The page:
For my second post, what do I do? What do I do!? DON’T PANIC. Like the big, friendly letters on the front of the Hitch Hiker’s Guide to the Galaxy say. And I don’t have to panic, and you won’t have to either. If you look at my previous post about writing Memoirs and family Alzheimer’s the answer is right there. Step three of my process is write a list. I may or may not use chronology of history as my guide. Mostly I review the list and see what scene or story or remembered dialogue or image is begging to be written. Then I go with it. Just go with it. It was on the list so it must be done. God, I love lists.

Writing lists is my #3 step in my memoir writing process:
3.) Then I write a list of scenes, events, stories, snatches of dialogue, images, thoughts, worries, interactions.
For this step I am going to focus only on brainstorming for my Mother’s journey with Alzheimer’s:
  • How she was a hermit and possibly Asperger’s and our Google before Google 
  • The stories she told me about post part-em before they knew it was post part-em
  • Her walking that everyone noticed
  • The first signs we knew: Story about giant raccoons and laser beams
  • The coins she compulsively stacked up
  • The car accident
  • The first time she got lost
  • Getting POA and a will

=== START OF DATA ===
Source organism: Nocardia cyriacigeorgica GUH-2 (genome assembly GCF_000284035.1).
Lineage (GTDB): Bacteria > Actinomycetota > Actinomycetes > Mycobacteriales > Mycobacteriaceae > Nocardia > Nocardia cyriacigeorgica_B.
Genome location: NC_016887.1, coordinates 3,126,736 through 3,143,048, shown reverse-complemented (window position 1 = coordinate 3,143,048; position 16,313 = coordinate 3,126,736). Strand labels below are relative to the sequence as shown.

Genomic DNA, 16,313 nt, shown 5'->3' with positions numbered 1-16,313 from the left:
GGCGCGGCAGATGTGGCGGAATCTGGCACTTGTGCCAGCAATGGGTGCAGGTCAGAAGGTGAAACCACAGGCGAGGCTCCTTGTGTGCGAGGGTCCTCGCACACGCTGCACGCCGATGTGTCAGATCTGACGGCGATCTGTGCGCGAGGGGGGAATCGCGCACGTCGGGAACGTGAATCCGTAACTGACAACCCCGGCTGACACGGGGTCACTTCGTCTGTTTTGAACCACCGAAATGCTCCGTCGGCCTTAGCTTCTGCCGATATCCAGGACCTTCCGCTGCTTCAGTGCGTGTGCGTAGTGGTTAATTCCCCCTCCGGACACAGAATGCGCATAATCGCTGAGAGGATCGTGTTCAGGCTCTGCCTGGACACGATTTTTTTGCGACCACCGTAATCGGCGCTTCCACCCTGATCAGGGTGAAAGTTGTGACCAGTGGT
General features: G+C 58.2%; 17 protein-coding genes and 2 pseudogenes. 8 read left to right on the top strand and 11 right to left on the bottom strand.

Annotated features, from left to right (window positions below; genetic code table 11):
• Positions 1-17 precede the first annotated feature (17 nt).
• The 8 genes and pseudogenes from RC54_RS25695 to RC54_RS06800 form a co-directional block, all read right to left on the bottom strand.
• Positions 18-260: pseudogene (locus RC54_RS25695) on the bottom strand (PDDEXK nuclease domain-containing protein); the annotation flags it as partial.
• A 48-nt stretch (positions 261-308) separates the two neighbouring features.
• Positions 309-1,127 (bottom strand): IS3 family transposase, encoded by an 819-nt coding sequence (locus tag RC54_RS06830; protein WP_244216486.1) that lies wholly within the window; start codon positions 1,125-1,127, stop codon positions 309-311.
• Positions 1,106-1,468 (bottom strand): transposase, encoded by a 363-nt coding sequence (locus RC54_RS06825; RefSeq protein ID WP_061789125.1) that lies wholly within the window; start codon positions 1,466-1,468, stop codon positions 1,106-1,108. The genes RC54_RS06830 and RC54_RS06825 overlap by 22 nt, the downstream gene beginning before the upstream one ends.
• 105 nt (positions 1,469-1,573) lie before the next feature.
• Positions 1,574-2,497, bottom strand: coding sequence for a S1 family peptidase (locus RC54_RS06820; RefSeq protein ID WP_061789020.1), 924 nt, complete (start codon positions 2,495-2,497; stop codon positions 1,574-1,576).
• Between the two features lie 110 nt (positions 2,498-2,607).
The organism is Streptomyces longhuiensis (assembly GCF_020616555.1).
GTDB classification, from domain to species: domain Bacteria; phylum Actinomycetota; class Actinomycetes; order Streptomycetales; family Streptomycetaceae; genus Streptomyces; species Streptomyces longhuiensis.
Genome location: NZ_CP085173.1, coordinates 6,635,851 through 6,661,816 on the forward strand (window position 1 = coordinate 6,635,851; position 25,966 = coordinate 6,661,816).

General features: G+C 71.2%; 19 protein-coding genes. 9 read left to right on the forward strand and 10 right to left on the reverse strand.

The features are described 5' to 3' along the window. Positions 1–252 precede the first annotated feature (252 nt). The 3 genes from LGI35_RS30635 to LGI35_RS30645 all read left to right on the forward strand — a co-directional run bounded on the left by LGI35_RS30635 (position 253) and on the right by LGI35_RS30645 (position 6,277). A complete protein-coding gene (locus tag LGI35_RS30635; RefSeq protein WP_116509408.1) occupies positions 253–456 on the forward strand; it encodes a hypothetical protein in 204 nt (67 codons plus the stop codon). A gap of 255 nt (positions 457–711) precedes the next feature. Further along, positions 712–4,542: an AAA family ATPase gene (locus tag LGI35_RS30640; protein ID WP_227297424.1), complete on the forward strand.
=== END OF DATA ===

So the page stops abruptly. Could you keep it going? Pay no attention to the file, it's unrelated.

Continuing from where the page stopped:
• The struggle between the sisters and the aunts
  • The 600 nuns study
  • The sushi picnic and the wasabi (see Mystery of Mom blog post)
  • Taking her to Madame Butterfly
  • The research we did of support and how that support has changed
  • The change of her personality to sweet and compliant
  • The garage sale and the lie from the difficult sister
  • The uninvolved brother who missed telling me about the NM book
  • The first home she lived in “this is a really great person”
  • The second home, “stealing” and tripping out on the flowered shirt
  • The man who wanted to escape together
  • The years and sister tension
  • The decline
  • Dentistry, bladder infections, operation
  • The decision at the end
  • The end scene , cold hands, staring, my sister’s cold comment and my aunt did not want to see her body
  • The wake, the dream the amazing night before

I can see from this that this is a lot of material. In fact, I suspect that 1-3 of those bullet points could constitute one blog post of probably 1000 words each.  Just to make it easier on myself and to give you and actual story to read I will reprint a portion of a previous post where the story of the sushi picnic was told.  Here it is from the Mystery of Mom post:

She was still living independently at the time, but we soon had care workers in for her and had her on the long waiting list for a care home. At this time we would frequently ask my mother questions cautiously and her answers would always be: “I know that!” and she’d look at us like we were crazy, when in fact we rather suspected the truth was she had no idea what we were talking about. We were all testing the waters at the time, unsure of what she really knew and didn’t know.

It was at this time, my two sisters and I decided to take her up to Capilano Dam one day to the picnic area. We had each brought a little something for the picnic including some prepared sushi we had picked up. My sister carefully explained to my mother that this was sushi, and in this dish was soya sauce, and this was wasabi (very hot horse-radish), and this is how you put them together. This was something she would have known before she started telling us stories about raccoons as big as men and laser beams bouncing through her apartment.